That's exactly what was happening at Barclays.
Barclays headquarters in East London
In announcing a settlement last week for its rate-fixing activities, U.S. and UK regulators showed traders emails or instant-messages from officers at the bank who were in charge of responding to the Libor poll, pleading with them to move the figure one way or the other (usually lower).
An example of how the interaction happened, according to records released by the U.S. Commodities and Futures Trading Commission, the federal Department on Justice and the British Financial Services Authority:
In an early March 2006 email, a trader at Barclays told a person in charge of the Libor poll submissions: "I really need a very very low 3m fixing on Monday -- preferably we get kicked out. We have about 80 yards [billion dollars] fixing for the desk and each 0.1 [one basis point, or one-hundredth of a percent] lower in the fix is a huge help for us. So 4.90 or lower would be fantastic".
A few days later, the submitter emailed the trader saying "I am going 90 altho [sic] 91 is what I should be posting."
The trader was grateful, telling the submitter that "when I retire and write a book about this business, your name will be written in golden letters".
"I would prefer this not be in any book!," the submitter replied.
In another interaction about a month later, the same trader made it clear that there was a quid pro quo with the submitter to whom the note was addressed.
"If it's not too late low 1m and 3m would be nice, but please feel free to say "no"... Coffees will be coming your way either way, just to say thank you for your help in the past few weeks," the trader emailed the person in charge of the Libor submission.
The response, a few minutes later: "Done...for you big boy."
An "authoritative" benchmark
As regulators continue prodding other banks, rates analysts suspect they may find evidence of fraud.
Particularly noted by Libor skeptics have been periods in 2008 and late 2011 when the European money markets underwent significant credit crunches. Anecdotal evidence and other indicators of the rates at which banks could borrow short-term dollars - - like the interest-rate for repo agreements -- suggested that they were having trouble getting that financing, and that volatility in the market was off the charts. Yet, amid the fear and uncertainty, the daily published Libor moved in an eerily calm fashion.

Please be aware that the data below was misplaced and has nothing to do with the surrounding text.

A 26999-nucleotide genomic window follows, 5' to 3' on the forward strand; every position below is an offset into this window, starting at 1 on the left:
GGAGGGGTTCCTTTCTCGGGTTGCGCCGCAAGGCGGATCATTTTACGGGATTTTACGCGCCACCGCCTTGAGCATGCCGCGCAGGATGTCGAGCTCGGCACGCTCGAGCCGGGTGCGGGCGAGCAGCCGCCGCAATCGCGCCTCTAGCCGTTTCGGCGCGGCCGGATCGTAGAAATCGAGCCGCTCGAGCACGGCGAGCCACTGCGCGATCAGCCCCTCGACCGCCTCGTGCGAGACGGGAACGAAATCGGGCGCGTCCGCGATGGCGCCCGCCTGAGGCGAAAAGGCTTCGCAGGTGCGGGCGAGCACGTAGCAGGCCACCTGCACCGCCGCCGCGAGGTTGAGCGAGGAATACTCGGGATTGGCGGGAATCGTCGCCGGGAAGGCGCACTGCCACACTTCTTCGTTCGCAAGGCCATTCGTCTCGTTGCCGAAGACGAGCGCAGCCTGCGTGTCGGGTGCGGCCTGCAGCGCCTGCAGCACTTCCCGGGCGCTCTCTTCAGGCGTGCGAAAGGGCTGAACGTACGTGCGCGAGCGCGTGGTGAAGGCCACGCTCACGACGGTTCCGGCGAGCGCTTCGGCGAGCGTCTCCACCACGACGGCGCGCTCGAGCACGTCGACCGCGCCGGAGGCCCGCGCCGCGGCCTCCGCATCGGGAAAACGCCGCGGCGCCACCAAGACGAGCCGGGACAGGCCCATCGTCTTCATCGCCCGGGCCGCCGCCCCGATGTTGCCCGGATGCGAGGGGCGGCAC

According to the British Bankers' Association, Libor "continues to be the authoritative benchmark of the wholesale money market." In an early March statement, the association said it was "committed to retaining the reputation and integrity of BBA Libor."
When news of the Barclays fraud came out, the BBA said it was "shocked" by the revelations.
A man walks in the Square Mile, the financial center of the city of London. The British banking association said it was "shocked" by the banking fraud.
Peter Went, a senior vice-president at the Global Association of Risk Professionals in New York, suggested that claim is absurd: "There is a bias in Libor that has been very well known and has been very well known for a long time. This is an inherent problem in self-reported data"
Went noted that, for example, in 2008, the relationship between Libor rates and the rates reflected in certain instruments that also have to do with how willing banks are to lend to each other, like repurchase agreement rates, broke down.
"When you look at the Libor, what's really surprising given the volatility of the rates, what you see is that the Libor is essentially very smooth. This is why this is odd. If you look at the volatility in the Libor, compared to the volatility in other markets, it's essentially two different worlds."
Others involved directly in operations using bank rates say the same.
Indrajit Roy Choudhoury, a banking systems and treasury operations consultant for the Trade Bank of Iraq in Baghdad says it is known throughout the business that dealers call each other "and send SMS," as text messages are known outside the U.S., to coordinate the reporting on rates among themselves.
That lack of reality reflected in the rates has led certain corners of finance to look for alternatives.
"Wholesale market dealers associations are using SONIA," the Sterling Overnight Index Average, a rate calculated from actual transaction records and not based on a banker's response to a poll, said Choudhoury. "However, Libor is still the main benchmark rate. It is likely to continue despite such aberrations."
The reason is that "Libor is accepted globally and a corner or country cannot change the Libor for its own domain, as it is linked to borrowing or lending in international markets based on Libor."
Barclays trading station at the New York Stock Exchange
The Regulator's Role